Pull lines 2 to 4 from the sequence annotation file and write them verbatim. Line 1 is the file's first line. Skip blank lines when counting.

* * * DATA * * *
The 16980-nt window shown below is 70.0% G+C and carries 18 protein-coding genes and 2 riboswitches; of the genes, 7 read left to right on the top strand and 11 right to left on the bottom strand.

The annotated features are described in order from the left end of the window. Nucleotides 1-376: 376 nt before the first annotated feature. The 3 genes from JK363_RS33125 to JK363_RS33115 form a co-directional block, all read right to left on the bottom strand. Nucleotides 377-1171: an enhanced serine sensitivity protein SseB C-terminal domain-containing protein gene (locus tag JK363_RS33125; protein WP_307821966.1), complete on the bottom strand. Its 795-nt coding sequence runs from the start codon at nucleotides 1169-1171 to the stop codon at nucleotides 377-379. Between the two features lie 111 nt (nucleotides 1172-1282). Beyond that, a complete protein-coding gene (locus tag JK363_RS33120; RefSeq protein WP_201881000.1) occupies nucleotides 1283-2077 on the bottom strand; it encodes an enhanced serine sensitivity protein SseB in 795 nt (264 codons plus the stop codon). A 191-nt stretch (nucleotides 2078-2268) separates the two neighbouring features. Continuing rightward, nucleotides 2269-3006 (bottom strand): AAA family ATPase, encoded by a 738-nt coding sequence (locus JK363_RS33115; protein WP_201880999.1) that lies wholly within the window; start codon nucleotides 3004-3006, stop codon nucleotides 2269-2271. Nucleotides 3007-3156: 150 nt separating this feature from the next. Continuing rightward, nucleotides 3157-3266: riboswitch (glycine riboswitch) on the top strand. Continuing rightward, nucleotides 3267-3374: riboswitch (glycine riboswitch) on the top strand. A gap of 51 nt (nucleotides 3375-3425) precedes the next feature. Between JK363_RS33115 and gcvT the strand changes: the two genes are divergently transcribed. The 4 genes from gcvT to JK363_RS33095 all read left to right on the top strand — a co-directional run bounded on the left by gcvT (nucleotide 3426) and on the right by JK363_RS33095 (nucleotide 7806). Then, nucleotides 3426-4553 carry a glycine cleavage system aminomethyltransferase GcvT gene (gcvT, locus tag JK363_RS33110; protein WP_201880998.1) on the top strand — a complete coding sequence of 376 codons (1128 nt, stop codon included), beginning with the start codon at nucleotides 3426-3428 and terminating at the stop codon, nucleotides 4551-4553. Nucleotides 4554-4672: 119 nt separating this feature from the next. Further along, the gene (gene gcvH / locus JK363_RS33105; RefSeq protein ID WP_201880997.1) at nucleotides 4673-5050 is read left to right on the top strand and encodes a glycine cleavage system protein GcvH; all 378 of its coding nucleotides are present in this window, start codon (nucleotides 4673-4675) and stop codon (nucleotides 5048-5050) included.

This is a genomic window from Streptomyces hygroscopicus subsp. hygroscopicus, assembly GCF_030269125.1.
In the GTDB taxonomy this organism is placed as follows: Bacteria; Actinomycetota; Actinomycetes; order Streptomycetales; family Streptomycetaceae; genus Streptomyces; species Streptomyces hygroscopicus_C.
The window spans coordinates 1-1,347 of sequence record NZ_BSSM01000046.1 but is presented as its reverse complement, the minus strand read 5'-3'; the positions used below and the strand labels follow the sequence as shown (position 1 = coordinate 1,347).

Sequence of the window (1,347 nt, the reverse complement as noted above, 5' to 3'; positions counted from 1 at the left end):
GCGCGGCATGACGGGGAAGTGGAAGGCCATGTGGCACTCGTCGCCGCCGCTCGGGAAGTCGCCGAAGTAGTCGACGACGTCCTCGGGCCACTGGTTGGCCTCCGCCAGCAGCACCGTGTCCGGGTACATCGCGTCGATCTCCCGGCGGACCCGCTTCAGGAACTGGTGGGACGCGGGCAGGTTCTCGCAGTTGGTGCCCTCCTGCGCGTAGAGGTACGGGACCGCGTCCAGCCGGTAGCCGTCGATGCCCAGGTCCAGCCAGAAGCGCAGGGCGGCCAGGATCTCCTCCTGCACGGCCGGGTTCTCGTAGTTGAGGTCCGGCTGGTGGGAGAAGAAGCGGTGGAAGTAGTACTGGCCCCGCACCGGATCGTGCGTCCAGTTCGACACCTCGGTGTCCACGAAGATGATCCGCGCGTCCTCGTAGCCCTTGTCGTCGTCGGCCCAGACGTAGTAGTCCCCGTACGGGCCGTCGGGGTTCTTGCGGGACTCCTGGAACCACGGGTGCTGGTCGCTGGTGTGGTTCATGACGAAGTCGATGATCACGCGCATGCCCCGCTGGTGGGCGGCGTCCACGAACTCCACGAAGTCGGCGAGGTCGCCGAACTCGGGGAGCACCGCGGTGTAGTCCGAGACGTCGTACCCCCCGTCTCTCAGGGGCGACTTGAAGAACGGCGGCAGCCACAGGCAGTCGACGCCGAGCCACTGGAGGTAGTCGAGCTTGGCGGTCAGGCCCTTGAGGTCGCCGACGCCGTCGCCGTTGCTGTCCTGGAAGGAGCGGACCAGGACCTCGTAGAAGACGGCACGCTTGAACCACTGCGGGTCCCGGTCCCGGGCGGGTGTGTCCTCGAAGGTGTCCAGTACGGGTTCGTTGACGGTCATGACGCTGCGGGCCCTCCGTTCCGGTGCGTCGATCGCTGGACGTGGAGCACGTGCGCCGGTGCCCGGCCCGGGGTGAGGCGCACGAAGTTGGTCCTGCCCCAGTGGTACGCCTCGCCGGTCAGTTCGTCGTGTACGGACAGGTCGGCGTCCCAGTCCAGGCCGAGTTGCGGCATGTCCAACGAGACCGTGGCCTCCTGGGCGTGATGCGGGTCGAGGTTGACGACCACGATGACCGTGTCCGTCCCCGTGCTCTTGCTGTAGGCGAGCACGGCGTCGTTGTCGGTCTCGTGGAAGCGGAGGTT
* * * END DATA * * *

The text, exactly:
The annotated features are described in order from the left end of the window. Nucleotides 1-376: 376 nt before the first annotated feature. The 3 genes from JK363_RS33125 to JK363_RS33115 form a co-directional block, all read right to left on the bottom strand. Nucleotides 377-1171: an enhanced serine sensitivity protein SseB C-terminal domain-containing protein gene (locus tag JK363_RS33125; protein WP_307821966.1), complete on the bottom strand. Its 795-nt coding sequence runs from the start codon at nucleotides 1169-1171 to the stop codon at nucleotides 377-379. Between the two features lie 111 nt (nucleotides 1172-1282). Beyond that, a complete protein-coding gene (locus tag JK363_RS33120; RefSeq protein WP_201881000.1) occupies nucleotides 1283-2077 on the bottom strand; it encodes an enhanced serine sensitivity protein SseB in 795 nt (264 codons plus the stop codon). A 191-nt stretch (nucleotides 2078-2268) separates the two neighbouring features. Continuing rightward, nucleotides 2269-3006 (bottom strand): AAA family ATPase, encoded by a 738-nt coding sequence (locus JK363_RS33115; protein WP_201880999.1) that lies wholly within the window; start codon nucleotides 3004-3006, stop codon nucleotides 2269-2271. Nucleotides 3007-3156: 150 nt separating this feature from the next. Continuing rightward, nucleotides 3157-3266: riboswitch (glycine riboswitch) on the top strand. Continuing rightward, nucleotides 3267-3374: riboswitch (glycine riboswitch) on the top strand. A gap of 51 nt (nucleotides 3375-3425) precedes the next feature. Between JK363_RS33115 and gcvT the strand changes: the two genes are divergently transcribed. The 4 genes from gcvT to JK363_RS33095 all read left to right on the top strand — a co-directional run bounded on the left by gcvT (nucleotide 3426) and on the right by JK363_RS33095 (nucleotide 7806). Then, nucleotides 3426-4553 carry a glycine cleavage system aminomethyltransferase GcvT gene (gcvT, locus tag JK363_RS33110; protein WP_201880998.1) on the top strand — a complete coding sequence of 376 codons (1128 nt, stop codon included), beginning with the start codon at nucleotides 3426-3428 and terminating at the stop codon, nucleotides 4551-4553. Nucleotides 4554-4672: 119 nt separating this feature from the next. Further along, the gene (gene gcvH / locus JK363_RS33105; RefSeq protein ID WP_201880997.1) at nucleotides 4673-5050 is read left to right on the top strand and encodes a glycine cleavage system protein GcvH; all 378 of its coding nucleotides are present in this window, start codon (nucleotides 4673-4675) and stop codon (nucleotides 5048-5050) included.

This is a genomic window from Streptomyces hygroscopicus subsp. hygroscopicus, assembly GCF_030269125.1.
In the GTDB taxonomy this organism is placed as follows: Bacteria; Actinomycetota; Actinomycetes; order Streptomycetales; family Streptomycetaceae; genus Streptomyces; species Streptomyces hygroscopicus_C.